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'What does woman want?'

Article-'What does woman want?'

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  • According to one expert, women are turning to their Ob-Gyns for entry-level cosmetic procedures and for advice on other, more-invasive procedures

Do you believe that cosmetic procedures are a natural extension of your practice given the sense of trust your female patients have with you?

We have an interesting rapport with the patient. When women are considering breast augmentation or some other procedure, they check with their gynecologist first. [They sense that] if they go in for a breast enhancement, augmentation or reduction, the [plastic] surgeon will comply with their demands. They want to get a more objective opinion first and that usually comes from their gynecologist. I only rarely hear about my patients getting cosmetic surgery afterwards. It's usually beforehand.

So they want strictly a "medical" opinion first before they are evaluated aesthetically?

I wonder if it's more medical or more of an "emotional permission." They want to make sure that they don't do something that might affect the way their husband perceives them. We've had a long-standing relationship. Many times, I've delivered all their children. They've been patients of mine for ten or 15 years.

I understand their family situation. They want to know, is this going to be something my husband is going to dislike, say, if they go for a breast augmentation. They know that their clothes will fit better, but they don't want to do anything to change the relationship negatively with their husband — hopefully [it will] enhance their relationship. Their gynecologist's is the most objective opinion they can get.

What would you say to plastic surgeons and cosmetic practitioners already in the field who may feel somewhat threatened by the entrance of Ob-Gyns such as yourself into the discipline?

If you compare the family practitioner doing some gynecologic care, those physicians become our primary source of referrals for people who have an abnormal pap smear or breast lumps or any type of gynecologic problem. So, for a gynecologist to feel threatened by a general practitioner doing pap smears, to me, is in many ways similar to a cosmetic surgeon feeling threatened by a gynecologist. There are different levels of cosmetic care. Gynecologists provide entry-level cosmetic procedures like Botox to the forehead — I don't venture to the lower face. We only do cosmetic-type sclerotherapy. We're introducing a lot of the patients to these procedures. And, invariably, when I provide Botox on a limited level, the patient asks me what else she could do to enhance her appearance. She may never have thought of doing an enhancement procedure, but having introduced her to this, now she may want to go for a facelift. In which case, we obviously refer her to someone more skilled in this area. Our referrals to plastic surgeons are at an all-time high.

What attracted you to your specialty in the first place? Do you feel a certain kinship that drew you to the care of women specifically?

I've always been a procedure-oriented type of person. Sort of handy. I did a year of general surgery and saw an opportunity in gynecology that was very interesting to me. Not only that it had a multitude of procedures, but it had mixed into it so many aspects of medicine. And we get the opportunity to deliver babies, which from a technical, medical standpoint is very challenging. But the best part is that, when you deliver a baby, you get to share the most important event in a woman's life. People think of getting engaged or being married as the zenith of their lives, but in actuality, it's having their children. I get to be there on these special occasions — so we develop a bond with our patients that no other specialty in medicine has the opportunity to fulfill.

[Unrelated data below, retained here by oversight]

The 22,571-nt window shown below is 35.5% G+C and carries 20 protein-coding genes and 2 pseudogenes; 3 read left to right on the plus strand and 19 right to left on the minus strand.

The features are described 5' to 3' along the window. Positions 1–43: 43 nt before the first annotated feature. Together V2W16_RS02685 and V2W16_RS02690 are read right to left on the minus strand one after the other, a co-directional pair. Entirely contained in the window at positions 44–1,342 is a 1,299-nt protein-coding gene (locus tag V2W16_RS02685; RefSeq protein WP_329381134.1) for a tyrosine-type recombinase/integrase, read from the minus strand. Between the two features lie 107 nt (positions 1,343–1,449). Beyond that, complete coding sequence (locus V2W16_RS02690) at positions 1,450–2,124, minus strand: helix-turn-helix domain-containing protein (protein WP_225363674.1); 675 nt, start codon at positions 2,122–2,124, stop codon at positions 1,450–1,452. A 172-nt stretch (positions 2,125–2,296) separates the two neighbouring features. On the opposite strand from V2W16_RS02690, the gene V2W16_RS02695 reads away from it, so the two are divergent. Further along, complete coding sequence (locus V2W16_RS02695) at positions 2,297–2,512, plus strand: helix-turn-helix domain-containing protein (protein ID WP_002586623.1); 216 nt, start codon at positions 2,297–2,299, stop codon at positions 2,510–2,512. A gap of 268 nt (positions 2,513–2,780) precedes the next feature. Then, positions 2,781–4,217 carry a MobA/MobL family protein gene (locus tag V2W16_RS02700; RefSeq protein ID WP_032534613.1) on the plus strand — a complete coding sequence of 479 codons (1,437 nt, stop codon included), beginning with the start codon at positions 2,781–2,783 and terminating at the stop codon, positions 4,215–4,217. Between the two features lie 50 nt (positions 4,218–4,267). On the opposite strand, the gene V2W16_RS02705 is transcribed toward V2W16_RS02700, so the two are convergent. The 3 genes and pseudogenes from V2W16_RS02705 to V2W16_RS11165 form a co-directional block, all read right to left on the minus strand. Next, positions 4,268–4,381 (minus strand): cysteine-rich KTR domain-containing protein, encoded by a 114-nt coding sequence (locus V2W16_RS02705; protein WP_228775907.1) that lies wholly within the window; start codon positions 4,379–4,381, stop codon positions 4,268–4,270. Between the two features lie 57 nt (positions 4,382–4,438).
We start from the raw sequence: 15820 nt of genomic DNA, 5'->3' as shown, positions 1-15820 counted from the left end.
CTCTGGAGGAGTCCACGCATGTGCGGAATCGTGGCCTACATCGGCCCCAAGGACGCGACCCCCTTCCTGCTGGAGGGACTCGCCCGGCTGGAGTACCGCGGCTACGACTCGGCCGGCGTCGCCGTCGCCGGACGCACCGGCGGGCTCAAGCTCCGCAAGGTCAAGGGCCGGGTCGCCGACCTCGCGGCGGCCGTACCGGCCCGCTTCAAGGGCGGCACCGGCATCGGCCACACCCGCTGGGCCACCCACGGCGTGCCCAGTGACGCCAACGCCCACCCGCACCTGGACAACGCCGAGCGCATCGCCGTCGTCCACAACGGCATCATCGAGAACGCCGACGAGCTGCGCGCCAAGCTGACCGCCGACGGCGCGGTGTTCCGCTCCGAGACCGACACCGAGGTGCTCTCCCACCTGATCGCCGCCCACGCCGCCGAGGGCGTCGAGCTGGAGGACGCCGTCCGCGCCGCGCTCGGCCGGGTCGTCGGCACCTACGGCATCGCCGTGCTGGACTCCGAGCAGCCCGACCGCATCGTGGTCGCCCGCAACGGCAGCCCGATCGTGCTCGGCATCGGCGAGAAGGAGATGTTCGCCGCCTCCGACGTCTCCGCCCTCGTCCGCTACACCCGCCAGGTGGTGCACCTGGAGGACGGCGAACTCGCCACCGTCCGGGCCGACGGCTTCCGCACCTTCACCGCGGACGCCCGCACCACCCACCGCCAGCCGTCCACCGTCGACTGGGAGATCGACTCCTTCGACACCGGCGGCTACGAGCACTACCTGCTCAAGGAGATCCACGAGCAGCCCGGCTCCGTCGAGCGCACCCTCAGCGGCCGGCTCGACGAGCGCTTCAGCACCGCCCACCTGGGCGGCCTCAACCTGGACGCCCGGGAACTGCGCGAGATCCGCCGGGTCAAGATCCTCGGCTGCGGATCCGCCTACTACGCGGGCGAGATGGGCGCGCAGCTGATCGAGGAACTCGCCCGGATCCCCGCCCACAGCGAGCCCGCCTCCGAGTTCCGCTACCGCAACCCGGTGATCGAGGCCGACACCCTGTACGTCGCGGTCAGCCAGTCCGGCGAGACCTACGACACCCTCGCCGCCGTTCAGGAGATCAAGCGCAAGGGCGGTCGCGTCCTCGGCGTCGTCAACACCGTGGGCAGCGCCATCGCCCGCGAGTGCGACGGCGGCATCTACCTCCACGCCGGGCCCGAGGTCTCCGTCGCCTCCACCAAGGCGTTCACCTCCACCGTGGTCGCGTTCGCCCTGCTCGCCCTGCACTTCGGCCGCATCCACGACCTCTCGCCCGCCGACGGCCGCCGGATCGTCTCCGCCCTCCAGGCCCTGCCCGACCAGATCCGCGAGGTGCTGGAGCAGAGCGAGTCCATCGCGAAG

What are your thoughts about the "beauty imperative" women seem to have – that some 92 percent of cosmetic patients are women?

Isn't it interesting that women still have a self-evaluation where beauty is so important? That's part of the culture and I don't think that's going to change.

You usher women patients through such pivotal milestones in their lives. Are you in a unique position to address aesthetic issues which can, psychologically and emotionally perhaps, better help them come to terms with their own aging process?

175 years ago, average longevity was about 47. Now some of my younger patients might live well into their late 90's. So we're already defying nature by virtue of technology — from antibiotics to control of cholesterol. We're taking advantage, safely, of what technology can offer. That's where anti-aging comes in. Everyone wants to live a very active older life. We can provide that for people. We screen for osteoporosis so they don't suffer a fracture. That's the medical aspect of it. But people want to feel youthful — to have bounce in their step and interest in being with their spouse. We provide that through hormone therapy and making sure that they have sexual health which is adequate. There are so many aspects of gynecology that lead patients into their maturing years in a much more favorable fashion. And that includes adding to them in a cosmetic sense. Every day, people tell me: "I don't like these spider veins I'm getting," or "I don't like these wrinkles." Now, I can give them entry-level cosmetic treatments to ward off some of these things and, if they want to go further, then we choose a plastic surgeon together.

Daniel J. Aronson, M.D. , practices obstetrics and gynecology in private practice in Mayfield Heights, Ohio.

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